Most years Long Beach Comic Con is a wonderful event that helps lead to the end of the convention season. It is a smaller event filled with some interesting panels and great photoshoot locations. However, this year it was a different story. Much like LBCC’s sister event Long Beach Comic Expo there is a distinctive regression that hurts the event. While growth cannot be expected every year, it is not a good sign when an event feels like it has gone backward by several years. Sadly this year Long Beach Comic Con didn’t feel up to the standards that attendees expect.
The location is still great. The Long Beach Convention Center is a well-designed location with plenty of room for panels, space for the Star Cars, and great looking photo shoot locations. However, this year they did not use the space well. There was a limited number of panel rooms, the Star Cars felt squished together, and even the dealer hall felt lacking. Part of this was due to the sheer amount of other events happening around the convention center area during the event, but part of it feels more like miss management on the side of staff. While parking getting stuffed due to multiple events is something they cannot stop, they could update on social media so people arrive via a ride share or arrive knowing there is going to be a long walk to the convention.
The panel line up was very mixed this year with a much smaller amount of content, but the fun of the Geekfest Film room which had fan films and original s does help boost program quality. There were two main panel rooms and it felt like they were not offering anything new. There were a couple guest panels, but for the most part it felt like the lineup was made up of niche fan panels. It was difficult to find much of interest, but thankfully there were panels like the Military and Comics panel. It really feels like Long Beach Comic Con needs to get some new blood into their panels because generic cosplay or comic fan panels don’t really cut it when LA Comic Con is just around the corner. Thankfully, the GeekFest room is great with some fun and often weird short films that help LBCC stand apart from other conventions. However, as good as the films can be, it isn’t enough content to warrant the price of the ticket.
One of the things that did make this a great event to attend was that cosplay wrestling that occurred in the dealer hall. This was held in a ring, with a cage, and featured several wrestlers dressed as various comic book heroes and villains. This includes Wonder Woman, Super Girl, Batman, Black Widow, and The Joker. The wrestlers were great and put on a fun show. They all had unique themes, or in the case of those with popular theme songs they used them, and the wrestling was really well done. Kids gathered to watch the show, along with people of all ages who wanted to see heroes and villains battle it out in the ring. This is one of the events that seems to come and go with LBCC and hopefully it will stay as it is a fun way to spend some time at the dealer hall.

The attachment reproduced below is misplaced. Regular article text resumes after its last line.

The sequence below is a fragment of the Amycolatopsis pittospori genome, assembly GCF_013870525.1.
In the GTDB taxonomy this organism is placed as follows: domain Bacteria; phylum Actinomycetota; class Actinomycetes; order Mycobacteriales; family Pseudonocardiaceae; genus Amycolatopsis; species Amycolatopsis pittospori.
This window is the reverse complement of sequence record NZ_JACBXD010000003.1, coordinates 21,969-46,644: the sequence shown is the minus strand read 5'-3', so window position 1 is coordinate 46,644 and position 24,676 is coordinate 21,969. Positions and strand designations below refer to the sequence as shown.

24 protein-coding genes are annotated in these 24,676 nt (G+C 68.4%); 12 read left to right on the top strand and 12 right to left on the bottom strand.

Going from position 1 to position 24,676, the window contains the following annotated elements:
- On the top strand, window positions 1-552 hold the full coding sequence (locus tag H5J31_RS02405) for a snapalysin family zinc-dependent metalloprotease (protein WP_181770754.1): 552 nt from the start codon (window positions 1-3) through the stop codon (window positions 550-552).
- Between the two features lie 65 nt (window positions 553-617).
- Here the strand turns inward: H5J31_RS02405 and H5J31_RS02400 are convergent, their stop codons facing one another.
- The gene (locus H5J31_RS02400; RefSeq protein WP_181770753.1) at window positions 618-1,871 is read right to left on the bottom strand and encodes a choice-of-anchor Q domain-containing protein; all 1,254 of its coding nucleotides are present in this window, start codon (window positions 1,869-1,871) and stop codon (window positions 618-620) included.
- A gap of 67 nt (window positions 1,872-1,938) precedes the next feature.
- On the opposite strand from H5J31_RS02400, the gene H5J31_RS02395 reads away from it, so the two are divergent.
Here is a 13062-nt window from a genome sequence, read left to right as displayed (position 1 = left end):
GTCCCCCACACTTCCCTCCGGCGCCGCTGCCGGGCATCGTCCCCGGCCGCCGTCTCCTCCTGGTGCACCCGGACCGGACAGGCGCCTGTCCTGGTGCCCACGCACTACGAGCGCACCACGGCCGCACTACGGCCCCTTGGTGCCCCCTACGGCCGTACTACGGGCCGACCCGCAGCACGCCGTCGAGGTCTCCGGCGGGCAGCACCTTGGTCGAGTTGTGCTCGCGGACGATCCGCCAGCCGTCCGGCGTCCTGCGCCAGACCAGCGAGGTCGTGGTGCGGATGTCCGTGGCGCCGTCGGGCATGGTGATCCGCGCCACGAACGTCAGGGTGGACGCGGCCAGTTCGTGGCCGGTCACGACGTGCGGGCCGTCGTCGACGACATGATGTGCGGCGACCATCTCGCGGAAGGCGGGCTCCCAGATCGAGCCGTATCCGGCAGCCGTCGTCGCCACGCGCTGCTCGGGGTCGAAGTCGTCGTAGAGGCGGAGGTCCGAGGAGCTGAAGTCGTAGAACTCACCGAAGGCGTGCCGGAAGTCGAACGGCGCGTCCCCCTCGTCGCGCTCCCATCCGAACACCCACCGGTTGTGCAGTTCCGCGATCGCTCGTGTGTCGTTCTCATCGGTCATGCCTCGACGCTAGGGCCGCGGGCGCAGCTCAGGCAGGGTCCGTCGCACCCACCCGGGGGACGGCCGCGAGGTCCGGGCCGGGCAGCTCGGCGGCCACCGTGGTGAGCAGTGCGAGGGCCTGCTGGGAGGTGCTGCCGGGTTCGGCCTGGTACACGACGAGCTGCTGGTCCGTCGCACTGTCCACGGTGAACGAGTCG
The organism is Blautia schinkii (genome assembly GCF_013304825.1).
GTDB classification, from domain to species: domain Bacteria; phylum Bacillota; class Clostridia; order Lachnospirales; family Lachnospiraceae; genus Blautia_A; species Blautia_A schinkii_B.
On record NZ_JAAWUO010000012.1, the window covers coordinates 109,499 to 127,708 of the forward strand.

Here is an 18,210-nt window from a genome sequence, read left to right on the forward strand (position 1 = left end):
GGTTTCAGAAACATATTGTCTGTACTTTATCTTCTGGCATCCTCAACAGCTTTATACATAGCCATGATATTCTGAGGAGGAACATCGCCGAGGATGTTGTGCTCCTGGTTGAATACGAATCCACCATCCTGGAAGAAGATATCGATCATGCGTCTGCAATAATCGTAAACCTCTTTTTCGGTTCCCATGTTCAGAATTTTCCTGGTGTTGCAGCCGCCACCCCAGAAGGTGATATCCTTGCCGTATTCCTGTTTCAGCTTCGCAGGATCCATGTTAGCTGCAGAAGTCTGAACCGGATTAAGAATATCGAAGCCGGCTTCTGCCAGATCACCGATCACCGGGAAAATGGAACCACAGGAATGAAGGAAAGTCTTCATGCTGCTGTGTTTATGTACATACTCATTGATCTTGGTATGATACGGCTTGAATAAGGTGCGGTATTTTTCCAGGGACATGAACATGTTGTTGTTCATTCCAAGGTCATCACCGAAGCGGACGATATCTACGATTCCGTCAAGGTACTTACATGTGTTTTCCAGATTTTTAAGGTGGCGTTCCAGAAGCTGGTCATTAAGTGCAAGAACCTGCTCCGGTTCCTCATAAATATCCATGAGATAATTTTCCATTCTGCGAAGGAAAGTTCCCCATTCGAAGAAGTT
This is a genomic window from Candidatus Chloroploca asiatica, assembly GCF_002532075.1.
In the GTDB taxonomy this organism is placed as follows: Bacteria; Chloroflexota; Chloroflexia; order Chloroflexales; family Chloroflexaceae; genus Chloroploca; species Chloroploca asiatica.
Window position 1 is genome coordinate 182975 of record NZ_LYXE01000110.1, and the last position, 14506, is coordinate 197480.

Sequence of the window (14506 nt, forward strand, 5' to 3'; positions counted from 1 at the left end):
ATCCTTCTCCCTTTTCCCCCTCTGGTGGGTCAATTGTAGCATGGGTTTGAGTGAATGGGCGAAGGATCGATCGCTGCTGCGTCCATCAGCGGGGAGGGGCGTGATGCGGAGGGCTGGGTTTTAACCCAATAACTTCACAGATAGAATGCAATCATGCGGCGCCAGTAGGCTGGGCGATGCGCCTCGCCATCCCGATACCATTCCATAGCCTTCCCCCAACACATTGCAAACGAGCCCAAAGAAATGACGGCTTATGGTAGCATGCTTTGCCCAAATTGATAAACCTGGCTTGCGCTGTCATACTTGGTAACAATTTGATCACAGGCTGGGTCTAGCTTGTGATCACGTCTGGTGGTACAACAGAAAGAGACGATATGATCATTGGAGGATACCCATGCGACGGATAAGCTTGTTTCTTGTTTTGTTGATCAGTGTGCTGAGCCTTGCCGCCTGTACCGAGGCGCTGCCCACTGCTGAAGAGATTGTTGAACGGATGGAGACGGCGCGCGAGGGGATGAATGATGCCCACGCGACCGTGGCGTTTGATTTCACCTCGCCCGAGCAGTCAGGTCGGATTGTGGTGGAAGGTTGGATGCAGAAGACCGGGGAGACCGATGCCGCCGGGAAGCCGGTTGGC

As for the rest of the dealer hall it was not bad, but it did feel smaller than previous years. There were the usual comic company booths, toy booths, and clothing booths, yet it didn’t feel like there were nearly as many dealers as they had in previous years. It is hard to describe a lackluster dealer hall when the hall offered the things one would expect. However, it felt like there were less comic and toy booths this year which makes everything look generic and samey. The dealer hall might be fine for some, but most people probably would prefer a larger variety that can be found at other conventions. On the good side, the guest area was well organized and it was easy to find the various guests. In fact, if there is someone on the guest list you would like to meet this is a great place to go due to the smaller crowds. While it might not have been that great compared to previous years this wasn’t a terrible deal hall due to limited crowds and decent organization.
The vibe of the event was one of the better parts of the convention. With smaller numbers the lack of crowding really helped as people didn’t feel crush and foot traffic wasn’t too bad. However, this also meant that the panel rooms didn’t fill up much offering some panels very little in terms of audience. There didn’t seem to be as many families this year, but there was still a contingent of children running about, especially at the wrestling ring. There was a good amount of cosplayers, but no one seemed to have an attitude nor were there any excessive photoshoot blocking walkways. One of the best things about LBCC is the vibe and thankfully even with the weaker event the vibe was still good.
If LBCC hadn’t been around for so long the review probably wouldn’t be so harsh. However, it is starting to feel like this convention is falling apart. There is some good at the event, but there seems to be a sense of disorganization behind the scenes. The Star Cars felt cramped and didn’t work well for photoshoots, the panel line up was a joke, and the website is a mess that requires a major overhaul. While the site doesn’t have a direct influence on the convention it does make it difficult to find schedules or look up guests. The site is a mess and it feels like guests are set in arbitrary categories and the schedule isn’t posted until just before the event. There is no good method for planning out your weekend at LBCC and most of the time you will have to wing it. I really want to enjoy this event and promote an event that has earned my loyalty over the years. However, it was a really weak year and I’m not sure if the convention can recover. It is far from the worst SoCal event, but it would be a shame to see it slide down the list due to mismanagement. Hopefully next year will give us a better run of Long Beach comic conventions because smaller comic cons are often the best.